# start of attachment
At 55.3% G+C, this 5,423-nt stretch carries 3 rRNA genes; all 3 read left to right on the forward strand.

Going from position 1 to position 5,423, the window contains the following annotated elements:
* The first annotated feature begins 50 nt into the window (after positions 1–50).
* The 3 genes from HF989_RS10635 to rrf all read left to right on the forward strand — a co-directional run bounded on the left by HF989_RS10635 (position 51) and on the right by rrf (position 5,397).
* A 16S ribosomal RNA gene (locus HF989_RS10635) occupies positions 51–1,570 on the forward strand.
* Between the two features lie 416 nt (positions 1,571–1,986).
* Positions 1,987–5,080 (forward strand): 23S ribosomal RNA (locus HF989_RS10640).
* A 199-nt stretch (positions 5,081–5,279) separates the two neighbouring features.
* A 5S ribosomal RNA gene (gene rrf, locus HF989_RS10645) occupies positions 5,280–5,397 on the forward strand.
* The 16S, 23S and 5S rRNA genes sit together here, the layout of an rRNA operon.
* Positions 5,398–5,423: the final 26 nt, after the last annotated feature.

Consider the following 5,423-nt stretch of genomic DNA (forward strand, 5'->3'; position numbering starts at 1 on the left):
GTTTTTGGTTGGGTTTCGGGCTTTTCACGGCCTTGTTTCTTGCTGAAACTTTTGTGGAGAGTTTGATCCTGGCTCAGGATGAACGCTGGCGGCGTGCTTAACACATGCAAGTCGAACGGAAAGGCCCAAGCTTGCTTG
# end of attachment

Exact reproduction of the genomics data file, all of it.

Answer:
At 55.3% G+C, this 5,423-nt stretch carries 3 rRNA genes; all 3 read left to right on the forward strand.

Going from position 1 to position 5,423, the window contains the following annotated elements:
* The first annotated feature begins 50 nt into the window (after positions 1–50).
* The 3 genes from HF989_RS10635 to rrf all read left to right on the forward strand — a co-directional run bounded on the left by HF989_RS10635 (position 51) and on the right by rrf (position 5,397).
* A 16S ribosomal RNA gene (locus HF989_RS10635) occupies positions 51–1,570 on the forward strand.
* Between the two features lie 416 nt (positions 1,571–1,986).
* Positions 1,987–5,080 (forward strand): 23S ribosomal RNA (locus HF989_RS10640).
* A 199-nt stretch (positions 5,081–5,279) separates the two neighbouring features.
* A 5S ribosomal RNA gene (gene rrf, locus HF989_RS10645) occupies positions 5,280–5,397 on the forward strand.
* The 16S, 23S and 5S rRNA genes sit together here, the layout of an rRNA operon.
* Positions 5,398–5,423: the final 26 nt, after the last annotated feature.

Consider the following 5,423-nt stretch of genomic DNA (forward strand, 5'->3'; position numbering starts at 1 on the left):
GTTTTTGGTTGGGTTTCGGGCTTTTCACGGCCTTGTTTCTTGCTGAAACTTTTGTGGAGAGTTTGATCCTGGCTCAGGATGAACGCTGGCGGCGTGCTTAACACATGCAAGTCGAACGGAAAGGCCCAAGCTTGCTTG